Demi Lovato Posted a "Friendly Reminder" That Instagram Filters Are Dangerous

"How are teens supposed to learn to accept themselves?"

by Mary Kate McGrath
Jeff Kravitz/FilmMagic, Inc/Getty Images

Many celebrities want to dismantle toxic beauty standards, and Demi Lovato is the latest star to call out Instagram filters for perpetuating unrealistic expectations among impressionable users. Lovato shared a brief filter-infused Instagram video on Feb. 28, demonstrating how the technology warps your face and ultimately your self-image and captioning the post with "open fully for a friendly reminder."

Lovato's video included several text overlays, with the biggest one saying, "unrealistic beauty expectations [with] these filters got me like," as she demonstrated the filter. The singer went on to show all the ways the filter altered her appearance, such as "these aren't my real eyes" and "my skin is not this smooth" and "wait do I need a smaller nose?" The singer, who just last year released a self-empowerment anthem titled "I Love Me," also wanted to hold herself accountable for using filters in the past: "Thank god I'm realizing this now and I'm sorry for using them w/o realizing how dangerous they were before."

The Tell Me You Love Me singer expressed concern about how teenagers will be impacted by Instagram filters by writing, "Thank God these weren't around when I was 13." She emphasized how damaging the technology can be and asked, "How are teens supposed to learn to accept themselves with this sh*t?"

The filters, which are also available on TikTok, often adhere to Euro-centric beauty standards that are both unrealistic and often racist. Additionally, filters have contributed to a fixation on appearing "perfect" and an uptick in filter-inspired plastic surgery, with some experts concerned the technology is encouraging people to make unnecessary changes to their appearance or develop body dysmorphia, according to CNN.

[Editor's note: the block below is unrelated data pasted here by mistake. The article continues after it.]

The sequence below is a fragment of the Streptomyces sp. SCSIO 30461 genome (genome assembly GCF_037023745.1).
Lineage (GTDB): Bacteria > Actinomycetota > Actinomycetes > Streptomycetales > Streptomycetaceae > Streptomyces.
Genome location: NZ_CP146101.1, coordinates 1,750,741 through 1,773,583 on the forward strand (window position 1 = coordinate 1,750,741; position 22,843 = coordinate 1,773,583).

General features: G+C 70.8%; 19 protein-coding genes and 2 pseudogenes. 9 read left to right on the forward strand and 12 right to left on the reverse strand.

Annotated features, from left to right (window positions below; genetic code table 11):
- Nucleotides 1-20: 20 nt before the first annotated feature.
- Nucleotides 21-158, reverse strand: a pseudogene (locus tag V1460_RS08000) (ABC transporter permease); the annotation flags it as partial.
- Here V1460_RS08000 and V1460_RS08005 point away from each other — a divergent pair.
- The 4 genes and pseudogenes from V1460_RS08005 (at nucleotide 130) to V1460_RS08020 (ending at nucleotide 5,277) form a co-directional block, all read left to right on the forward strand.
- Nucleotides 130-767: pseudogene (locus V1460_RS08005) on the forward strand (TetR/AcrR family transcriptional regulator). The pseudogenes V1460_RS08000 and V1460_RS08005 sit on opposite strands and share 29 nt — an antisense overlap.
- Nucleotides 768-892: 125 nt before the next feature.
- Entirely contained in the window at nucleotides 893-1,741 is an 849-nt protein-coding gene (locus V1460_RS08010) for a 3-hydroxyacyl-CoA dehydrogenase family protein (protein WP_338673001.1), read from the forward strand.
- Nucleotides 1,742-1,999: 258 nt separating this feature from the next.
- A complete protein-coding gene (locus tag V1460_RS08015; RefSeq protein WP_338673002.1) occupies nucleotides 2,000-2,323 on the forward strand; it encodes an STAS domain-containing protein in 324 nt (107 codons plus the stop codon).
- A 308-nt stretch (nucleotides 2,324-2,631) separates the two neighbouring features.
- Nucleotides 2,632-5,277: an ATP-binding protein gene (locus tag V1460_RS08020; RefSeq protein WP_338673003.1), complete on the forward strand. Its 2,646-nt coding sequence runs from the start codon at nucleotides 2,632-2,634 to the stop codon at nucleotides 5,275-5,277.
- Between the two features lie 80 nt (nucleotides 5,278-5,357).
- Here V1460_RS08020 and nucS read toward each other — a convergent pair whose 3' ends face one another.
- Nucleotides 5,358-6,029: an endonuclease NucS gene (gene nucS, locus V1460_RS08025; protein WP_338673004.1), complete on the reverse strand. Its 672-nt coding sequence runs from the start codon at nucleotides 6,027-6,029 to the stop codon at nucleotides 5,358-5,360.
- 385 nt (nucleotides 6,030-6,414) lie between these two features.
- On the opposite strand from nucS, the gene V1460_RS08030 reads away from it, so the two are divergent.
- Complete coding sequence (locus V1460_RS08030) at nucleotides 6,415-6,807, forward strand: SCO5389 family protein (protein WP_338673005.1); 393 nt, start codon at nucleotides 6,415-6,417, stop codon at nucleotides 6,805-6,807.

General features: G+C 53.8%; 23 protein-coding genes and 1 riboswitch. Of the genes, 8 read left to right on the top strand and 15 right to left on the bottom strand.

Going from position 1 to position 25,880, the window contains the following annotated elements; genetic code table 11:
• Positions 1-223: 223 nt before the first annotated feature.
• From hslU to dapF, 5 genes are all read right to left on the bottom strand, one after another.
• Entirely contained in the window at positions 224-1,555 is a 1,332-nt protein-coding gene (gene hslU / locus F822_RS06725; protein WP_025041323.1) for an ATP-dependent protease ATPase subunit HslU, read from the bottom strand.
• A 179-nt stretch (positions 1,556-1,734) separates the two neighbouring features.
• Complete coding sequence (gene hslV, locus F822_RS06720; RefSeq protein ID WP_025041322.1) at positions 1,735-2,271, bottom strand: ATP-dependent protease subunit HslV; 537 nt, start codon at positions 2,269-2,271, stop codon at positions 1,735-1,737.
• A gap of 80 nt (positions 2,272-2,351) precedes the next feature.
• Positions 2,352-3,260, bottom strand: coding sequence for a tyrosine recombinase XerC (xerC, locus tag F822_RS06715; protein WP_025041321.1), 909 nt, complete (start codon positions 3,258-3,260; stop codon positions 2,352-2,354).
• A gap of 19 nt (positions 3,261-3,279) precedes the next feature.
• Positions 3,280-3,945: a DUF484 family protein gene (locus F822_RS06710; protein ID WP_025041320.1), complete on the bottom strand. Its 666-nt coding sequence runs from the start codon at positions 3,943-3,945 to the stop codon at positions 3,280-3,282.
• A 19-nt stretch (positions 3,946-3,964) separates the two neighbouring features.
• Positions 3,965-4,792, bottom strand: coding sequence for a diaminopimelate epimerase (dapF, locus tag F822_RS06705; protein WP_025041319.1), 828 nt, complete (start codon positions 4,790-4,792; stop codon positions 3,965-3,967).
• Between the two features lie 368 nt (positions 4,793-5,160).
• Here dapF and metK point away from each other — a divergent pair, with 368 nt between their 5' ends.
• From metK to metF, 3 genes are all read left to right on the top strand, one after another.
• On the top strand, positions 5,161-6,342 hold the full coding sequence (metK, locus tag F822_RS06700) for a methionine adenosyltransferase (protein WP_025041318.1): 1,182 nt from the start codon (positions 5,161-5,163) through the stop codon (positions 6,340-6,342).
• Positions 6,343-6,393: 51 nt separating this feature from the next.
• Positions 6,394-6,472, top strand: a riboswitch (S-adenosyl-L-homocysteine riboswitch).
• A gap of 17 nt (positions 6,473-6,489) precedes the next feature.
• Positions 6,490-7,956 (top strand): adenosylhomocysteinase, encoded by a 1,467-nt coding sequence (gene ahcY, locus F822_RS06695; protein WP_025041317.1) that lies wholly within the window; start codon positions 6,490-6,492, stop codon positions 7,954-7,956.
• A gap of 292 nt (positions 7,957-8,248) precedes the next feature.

Lovato isn't the first celebrity to express concern about Instagram filters. In January, Good Place star Jameela Jamil called out a hair color-changing filter that was popular on Instagram. "So this filter made my hair pink but also my nose thinner, my lips bigger and my eyes more slanted? Also. Ridiculous skin. Very glad I didn't grow up with filters."

In 2019, Lili Reinhart criticized a photo-editing app called BodyTune, which makes users' bodies appear slimmer. "This is why people develop eating disorders. This is why social media has become hazardous to our health," she wrote in her Instagram Story. "This is why people have unrealistic expectations of their bodies. I implore you: do not use these apps."